- 172km remaining from 210km
In the meantime, we've had an update on the time gaps and FDJ has cut the lead down by close to a minute to 6:30. After yesterday's snail's pace, the average speed in the first hour was 39kph.
The first 'difficulty' of the day will be the intermediate sprint in Le Brethon in around 20 kilometres. With three riders out front, there won't be any points, or seconds, available for the peloton behind. Yesterday we saw Julian Alaphilippe mop up some bonus seconds in the two intermediate sprints, while Arnaud Demare added to his overall tally.
1 Arnaud Demare (Fra) Groupama-FDJ 24 pts
2 Dylan Groenewegen (Ned) LottoNL-Jumbo 15
3 Gorka Izagirre (Spa) Bahrain-Merida 12
4 Elia Viviani (Ita) Quick-Step Floors 12
5 Mike Teunissen (Ned) Team Sunweb 11
6 Christophe Laporte (Fra) Cofidis, Solutions Credits 10
7 André Greipel (Ger) Lotto Soudal 9
8 Julian Alaphilippe (Fra) Quick-Step Floors 8
9 Tim Wellens (Bel) Lotto Soudal 7
10 Phil Bauhaus (Ger) Team Sunweb 7
Coming with 19 kilometres remaining, the second intermediate sprint of the day could be an opportunity for the peloton to take points and seconds. However, it comes just after the top of a third category climb so that could change the complexion a little bit. The sprinters shouldn't get dropped on the climb, in theory, but it levels the playing field for someone such as Alaphilippe.
Today's profile is an interesting one. Strictly speaking, it shouldn't be difficult enough to dispatch with the sprinters but the undulating roads and the rise towards the flamme rouge will make it a little bit harder. If the sprinters can remain at the front under the flamme rouge then they have a flat run to the line from there. In his current form, I wouldn't put it past Groenwegen to take another.
For reference, as you can't see it that well in the profile above, here is the profile of the final five kilometres. You can see perfectly how the road dips before rising up again for the final kilometre.
FDJ continues to work on the front but it is fairly relaxed in the bunch as riders chat and have a laugh. Demare in his yellow jersey is close to the front with his teammates. The gap has grown back up to seven minutes.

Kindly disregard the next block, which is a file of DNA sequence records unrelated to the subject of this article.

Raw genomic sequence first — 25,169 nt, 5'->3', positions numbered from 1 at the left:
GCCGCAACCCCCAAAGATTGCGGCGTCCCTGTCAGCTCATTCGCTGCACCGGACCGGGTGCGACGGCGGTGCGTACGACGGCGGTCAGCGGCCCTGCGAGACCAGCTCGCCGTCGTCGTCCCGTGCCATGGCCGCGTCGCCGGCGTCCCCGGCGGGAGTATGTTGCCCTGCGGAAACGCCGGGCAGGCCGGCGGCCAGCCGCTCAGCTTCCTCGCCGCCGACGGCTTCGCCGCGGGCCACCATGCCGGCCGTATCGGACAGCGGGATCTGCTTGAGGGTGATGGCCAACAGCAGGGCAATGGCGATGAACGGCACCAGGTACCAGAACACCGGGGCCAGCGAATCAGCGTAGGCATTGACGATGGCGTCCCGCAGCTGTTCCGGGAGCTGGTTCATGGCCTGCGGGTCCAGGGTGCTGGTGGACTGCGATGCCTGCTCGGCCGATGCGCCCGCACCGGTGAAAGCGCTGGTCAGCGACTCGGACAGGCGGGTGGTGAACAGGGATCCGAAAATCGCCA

Away from the racing briefly and following the DCMS report, the UCI it will consider improvements to the TUE process.
Direct Energie DS Lylian Breton has indicated that their desire is to lay claim to the king of the mountains jersey today.
"It was in our plan to have a rider in the breakaway but we were hoping for more riders to join in. In such a break, the KOM is the main goal. We love the KOM jersey. We took it back from Nice two years in succession so it would be nice to still have it on Sunday. Fabien is in shape and he climbs well. Why not focus on the polka-dot towards the end of the race?"
The leaders have gone through the intermediate sprint, with Thomson passing through in first, Kasperkiewicz in second and Grellier in third.
The peloton is looking very relaxed out there.
#ParisNice Inside 150km to go and the breakaway's advantage is holding around the seven-minute mark.
@BMCProTeam Tue, 6th Mar 2018 12:16:28
Of the three riders out front, Dimension Data's Jay Thomson is the most experienced after turning professional in 2012 with UnitedHealthcare. Dimension Data has some good riders in their line-up for Paris-Nice but they're certainly not one of the big favourites. Paris-Nice stage winner Tom Jelte Slagter is their headline act, but they've also got guys like Ben King and Serge Pauwels who could get something out of this week.
Kasperkiewicz is the newest addition to the professional peloton after signing with Delko Marseille for this season. The 24-year-old Polish rider was a stagiaire with Quick-Step Floors at the end of last season.
Grellier is in his third season as a professional after signing with Direct Energie in 2016. The 27-year-old has previously finished fifth at the Paris-Roubaix espoirs.
After two hours of racing, the average speed is a modest 37.9kph. We're running a bit behind schedule at the moment but that should balance out in the latter half of the stage.
The feed zone is approaching quickly and the gap to the three leaders is expanding again. It is now 7:35, their largest gap thus far.
It might not be that sunny out there but there are still plenty of sunglasses on show in the peloton. LottoNl-Jumbo have the new Shimano S-Phyre range with them here in Paris-Nice. Take a closer look at them here.